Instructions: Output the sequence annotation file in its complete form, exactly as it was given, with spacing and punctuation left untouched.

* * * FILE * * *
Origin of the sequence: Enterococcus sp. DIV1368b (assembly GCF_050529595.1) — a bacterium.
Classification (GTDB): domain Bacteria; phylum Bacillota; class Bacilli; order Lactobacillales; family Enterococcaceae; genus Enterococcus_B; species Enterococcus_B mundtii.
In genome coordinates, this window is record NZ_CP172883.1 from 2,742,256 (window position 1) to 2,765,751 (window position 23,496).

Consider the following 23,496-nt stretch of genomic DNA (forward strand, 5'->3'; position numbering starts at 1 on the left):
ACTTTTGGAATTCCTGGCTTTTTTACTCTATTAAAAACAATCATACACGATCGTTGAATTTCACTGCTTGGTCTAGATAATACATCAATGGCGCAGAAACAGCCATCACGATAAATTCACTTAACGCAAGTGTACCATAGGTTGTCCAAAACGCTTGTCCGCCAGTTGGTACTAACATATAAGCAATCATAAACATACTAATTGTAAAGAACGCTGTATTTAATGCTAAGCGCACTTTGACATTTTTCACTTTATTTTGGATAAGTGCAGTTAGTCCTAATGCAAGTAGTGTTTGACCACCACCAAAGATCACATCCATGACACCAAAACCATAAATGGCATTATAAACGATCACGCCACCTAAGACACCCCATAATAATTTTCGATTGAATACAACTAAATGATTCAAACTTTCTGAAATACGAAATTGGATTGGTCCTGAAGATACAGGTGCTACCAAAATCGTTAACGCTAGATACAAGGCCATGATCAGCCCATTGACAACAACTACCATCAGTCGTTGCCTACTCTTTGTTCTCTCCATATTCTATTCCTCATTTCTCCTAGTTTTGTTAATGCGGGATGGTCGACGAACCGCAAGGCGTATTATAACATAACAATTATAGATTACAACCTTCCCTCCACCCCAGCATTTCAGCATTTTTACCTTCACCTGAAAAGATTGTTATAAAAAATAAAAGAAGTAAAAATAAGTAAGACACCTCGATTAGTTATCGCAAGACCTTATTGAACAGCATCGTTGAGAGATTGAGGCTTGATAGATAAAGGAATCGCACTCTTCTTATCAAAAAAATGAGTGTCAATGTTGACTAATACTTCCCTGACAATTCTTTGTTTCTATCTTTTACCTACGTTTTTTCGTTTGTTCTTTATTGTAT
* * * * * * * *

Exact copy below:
Origin of the sequence: Enterococcus sp. DIV1368b (assembly GCF_050529595.1) — a bacterium.
Classification (GTDB): domain Bacteria; phylum Bacillota; class Bacilli; order Lactobacillales; family Enterococcaceae; genus Enterococcus_B; species Enterococcus_B mundtii.
In genome coordinates, this window is record NZ_CP172883.1 from 2,742,256 (window position 1) to 2,765,751 (window position 23,496).

Consider the following 23,496-nt stretch of genomic DNA (forward strand, 5'->3'; position numbering starts at 1 on the left):
ACTTTTGGAATTCCTGGCTTTTTTACTCTATTAAAAACAATCATACACGATCGTTGAATTTCACTGCTTGGTCTAGATAATACATCAATGGCGCAGAAACAGCCATCACGATAAATTCACTTAACGCAAGTGTACCATAGGTTGTCCAAAACGCTTGTCCGCCAGTTGGTACTAACATATAAGCAATCATAAACATACTAATTGTAAAGAACGCTGTATTTAATGCTAAGCGCACTTTGACATTTTTCACTTTATTTTGGATAAGTGCAGTTAGTCCTAATGCAAGTAGTGTTTGACCACCACCAAAGATCACATCCATGACACCAAAACCATAAATGGCATTATAAACGATCACGCCACCTAAGACACCCCATAATAATTTTCGATTGAATACAACTAAATGATTCAAACTTTCTGAAATACGAAATTGGATTGGTCCTGAAGATACAGGTGCTACCAAAATCGTTAACGCTAGATACAAGGCCATGATCAGCCCATTGACAACAACTACCATCAGTCGTTGCCTACTCTTTGTTCTCTCCATATTCTATTCCTCATTTCTCCTAGTTTTGTTAATGCGGGATGGTCGACGAACCGCAAGGCGTATTATAACATAACAATTATAGATTACAACCTTCCCTCCACCCCAGCATTTCAGCATTTTTACCTTCACCTGAAAAGATTGTTATAAAAAATAAAAGAAGTAAAAATAAGTAAGACACCTCGATTAGTTATCGCAAGACCTTATTGAACAGCATCGTTGAGAGATTGAGGCTTGATAGATAAAGGAATCGCACTCTTCTTATCAAAAAAATGAGTGTCAATGTTGACTAATACTTCCCTGACAATTCTTTGTTTCTATCTTTTACCTACGTTTTTTCGTTTGTTCTTTATTGTAT